Science, and having good conversations
My friend Dmitri, who majored in philosophy, once explained to us the appeal for him: he was interested in having good conversations. Meaningful conversations. How could one go about that? He found good answers and good questions in philosophy; particularly from the pre-Socratics.
I have not been able to find philosophy interesting, despite some efforts. But I do find Dmitri’s comment interesting. And I think it is applicable to science.
The larger art of having a good conversation is not in scope and cannot be, but there are particular types of conversation that are frustrating and unproductive, where science can help.
This has been on my mind recently, as I had a relapse of my audio obsession and went headlong into research. You can find the details in my technical blog post.
The summary is that I learned to take acoustic measurements of my room and my system, and I joined the audio community Audio Science Review (ASR).
The conversations you can have once you start following the science-based approach are very different. In audio, and especially in audiophilia, equipment reviews have often been highly subjective. To the point of reminding me of people going overboard when showing off their wine connoisseurship.
It still is common to find florid reviews of a piece of gear that would allow one to more clearly perceive the hope and warmth in Diana Krall’s vocals. All sorts of old arguments persist to this day, on CD versus vinyl, tube amplifiers versus solid-state, digital versus analog. It seems there is no settling them.
At ASR, a newcomer asking for advice to improve their system will generally be asked what specific weakness of their system they are trying to fix. Have they taken measurements already? If not, the first advice is generally to get a calibrated microphone and to learn to take frequency-response readings of their system.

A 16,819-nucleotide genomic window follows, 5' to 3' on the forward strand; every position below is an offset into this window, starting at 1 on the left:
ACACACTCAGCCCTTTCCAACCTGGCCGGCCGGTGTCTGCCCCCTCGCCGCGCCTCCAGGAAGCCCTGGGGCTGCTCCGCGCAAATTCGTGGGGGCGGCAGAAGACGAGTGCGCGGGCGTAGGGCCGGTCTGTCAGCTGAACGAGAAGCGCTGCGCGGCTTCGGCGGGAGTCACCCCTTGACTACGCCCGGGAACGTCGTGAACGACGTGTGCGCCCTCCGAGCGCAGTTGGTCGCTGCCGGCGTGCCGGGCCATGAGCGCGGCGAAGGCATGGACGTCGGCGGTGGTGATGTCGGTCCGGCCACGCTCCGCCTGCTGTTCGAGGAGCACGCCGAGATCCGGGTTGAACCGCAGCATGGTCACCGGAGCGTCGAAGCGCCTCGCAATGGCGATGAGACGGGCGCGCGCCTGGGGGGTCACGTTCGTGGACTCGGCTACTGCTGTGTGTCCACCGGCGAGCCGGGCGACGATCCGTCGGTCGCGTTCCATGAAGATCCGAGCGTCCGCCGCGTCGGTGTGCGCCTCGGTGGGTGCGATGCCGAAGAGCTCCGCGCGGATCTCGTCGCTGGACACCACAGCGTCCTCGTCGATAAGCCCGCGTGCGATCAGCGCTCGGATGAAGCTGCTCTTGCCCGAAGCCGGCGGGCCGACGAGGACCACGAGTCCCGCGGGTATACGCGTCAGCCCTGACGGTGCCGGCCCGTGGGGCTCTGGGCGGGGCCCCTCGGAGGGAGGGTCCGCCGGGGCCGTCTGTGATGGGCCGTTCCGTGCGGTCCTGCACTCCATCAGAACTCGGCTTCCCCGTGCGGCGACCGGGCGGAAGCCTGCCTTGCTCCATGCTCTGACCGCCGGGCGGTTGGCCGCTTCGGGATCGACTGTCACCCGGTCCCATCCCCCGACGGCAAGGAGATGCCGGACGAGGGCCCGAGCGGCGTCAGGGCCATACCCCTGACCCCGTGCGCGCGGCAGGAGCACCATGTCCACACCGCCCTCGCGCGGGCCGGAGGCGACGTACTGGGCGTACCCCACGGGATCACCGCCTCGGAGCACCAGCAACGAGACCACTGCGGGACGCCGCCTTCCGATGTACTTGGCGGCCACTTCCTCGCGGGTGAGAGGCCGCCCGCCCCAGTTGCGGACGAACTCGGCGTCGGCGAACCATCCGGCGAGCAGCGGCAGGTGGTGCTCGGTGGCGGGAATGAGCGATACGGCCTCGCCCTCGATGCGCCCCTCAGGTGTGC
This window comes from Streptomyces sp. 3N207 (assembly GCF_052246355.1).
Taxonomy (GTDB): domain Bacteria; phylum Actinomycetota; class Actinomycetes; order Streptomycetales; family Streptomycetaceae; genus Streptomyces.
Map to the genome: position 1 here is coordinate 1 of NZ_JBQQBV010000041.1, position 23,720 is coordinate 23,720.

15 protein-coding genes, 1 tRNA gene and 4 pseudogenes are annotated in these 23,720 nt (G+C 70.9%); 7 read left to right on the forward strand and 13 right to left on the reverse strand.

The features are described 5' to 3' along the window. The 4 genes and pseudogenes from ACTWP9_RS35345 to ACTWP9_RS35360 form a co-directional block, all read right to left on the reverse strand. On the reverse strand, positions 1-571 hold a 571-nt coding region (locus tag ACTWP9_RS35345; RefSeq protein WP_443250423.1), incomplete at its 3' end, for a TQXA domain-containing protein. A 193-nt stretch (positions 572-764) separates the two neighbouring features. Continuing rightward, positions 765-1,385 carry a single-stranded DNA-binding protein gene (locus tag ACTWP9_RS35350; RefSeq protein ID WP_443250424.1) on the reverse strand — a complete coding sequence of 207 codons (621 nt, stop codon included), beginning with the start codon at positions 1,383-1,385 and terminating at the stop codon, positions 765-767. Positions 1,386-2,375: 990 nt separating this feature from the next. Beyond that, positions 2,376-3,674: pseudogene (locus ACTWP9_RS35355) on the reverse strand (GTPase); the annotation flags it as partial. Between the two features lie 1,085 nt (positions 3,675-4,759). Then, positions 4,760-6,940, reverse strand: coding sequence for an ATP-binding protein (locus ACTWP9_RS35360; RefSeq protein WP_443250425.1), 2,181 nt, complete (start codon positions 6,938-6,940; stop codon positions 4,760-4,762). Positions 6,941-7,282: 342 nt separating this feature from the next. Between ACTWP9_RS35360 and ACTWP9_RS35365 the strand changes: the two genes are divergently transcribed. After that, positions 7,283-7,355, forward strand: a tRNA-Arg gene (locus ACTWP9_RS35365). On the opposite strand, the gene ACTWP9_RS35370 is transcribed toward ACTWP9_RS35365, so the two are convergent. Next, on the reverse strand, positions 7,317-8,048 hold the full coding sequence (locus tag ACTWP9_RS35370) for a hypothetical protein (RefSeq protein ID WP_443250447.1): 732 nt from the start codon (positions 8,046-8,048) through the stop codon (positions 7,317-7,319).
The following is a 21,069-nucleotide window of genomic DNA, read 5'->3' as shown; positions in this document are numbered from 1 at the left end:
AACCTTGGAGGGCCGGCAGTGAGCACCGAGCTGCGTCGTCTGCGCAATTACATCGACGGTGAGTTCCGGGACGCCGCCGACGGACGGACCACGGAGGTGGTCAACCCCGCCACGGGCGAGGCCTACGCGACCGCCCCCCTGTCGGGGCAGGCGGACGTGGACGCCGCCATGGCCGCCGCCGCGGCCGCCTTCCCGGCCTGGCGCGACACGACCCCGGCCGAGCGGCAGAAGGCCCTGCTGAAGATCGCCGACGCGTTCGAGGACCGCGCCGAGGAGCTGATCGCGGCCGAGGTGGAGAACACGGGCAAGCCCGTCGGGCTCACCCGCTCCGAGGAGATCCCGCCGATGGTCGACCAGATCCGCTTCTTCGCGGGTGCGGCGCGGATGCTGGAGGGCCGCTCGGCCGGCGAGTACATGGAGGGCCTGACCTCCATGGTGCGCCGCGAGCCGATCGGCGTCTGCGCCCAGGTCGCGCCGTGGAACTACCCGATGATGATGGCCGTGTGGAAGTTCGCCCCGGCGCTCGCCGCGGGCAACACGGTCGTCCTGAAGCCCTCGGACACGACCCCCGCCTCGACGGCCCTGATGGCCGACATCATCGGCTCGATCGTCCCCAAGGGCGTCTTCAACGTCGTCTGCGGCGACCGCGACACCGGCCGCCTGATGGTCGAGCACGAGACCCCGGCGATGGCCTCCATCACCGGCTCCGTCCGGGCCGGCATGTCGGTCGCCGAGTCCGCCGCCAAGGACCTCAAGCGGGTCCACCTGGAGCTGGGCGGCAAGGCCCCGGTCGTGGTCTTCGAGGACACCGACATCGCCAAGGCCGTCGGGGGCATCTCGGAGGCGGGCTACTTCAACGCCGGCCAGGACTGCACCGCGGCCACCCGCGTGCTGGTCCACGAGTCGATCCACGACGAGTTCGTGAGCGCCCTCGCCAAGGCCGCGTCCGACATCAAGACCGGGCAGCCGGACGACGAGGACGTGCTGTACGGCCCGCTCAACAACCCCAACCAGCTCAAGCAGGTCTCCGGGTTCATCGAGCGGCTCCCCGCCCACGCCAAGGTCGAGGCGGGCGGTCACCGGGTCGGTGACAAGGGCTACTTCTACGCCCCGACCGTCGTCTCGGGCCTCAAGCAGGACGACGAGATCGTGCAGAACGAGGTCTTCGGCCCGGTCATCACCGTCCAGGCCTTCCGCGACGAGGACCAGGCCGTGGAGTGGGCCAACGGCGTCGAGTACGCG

Once you learn how much room acoustics will influence the frequency response of
your system, you realize subjective reviews are severely limited. This
loudspeaker is wonderful … wait, wait. Under which conditions have you tested
it? The same loudspeaker in my room will likely sound very different.
And, when comparing two pieces of gear, have you done controlled tests to make sure uneven conditions or brand loyalty aren’t clouding your judgement?
Is it possible to make equipment evaluations that get around these problems? Yes, and there is much research about that. The bible is Floyd Toole’s book on room acoustics and sound reproduction1. ASR is also a great source of information and practical know-how.
There are still frustrating and unproductive discussions at ASR, mind you. Some
people go too far, attacking anything that they cannot pick up with their
measurement gear and with their imperfect knowledge. Some people join the
community specifically to criticize the science-based approach and declare that
their fine hearing and impartial judgement are unimpeachable.
As always happens, the more thoughtful and knowledgeable community members are far better at dealing with dissent, and also far more effective when stopping a conversation that is moving in circles or is predicated on a false premise.
It is good to remember that science is only human.
Sound Reproduction: The Acoustics and Psychoacoustics of Loudspeakers and Rooms by Floyd Toole, Routledge; 3rd edition (2017) ↩︎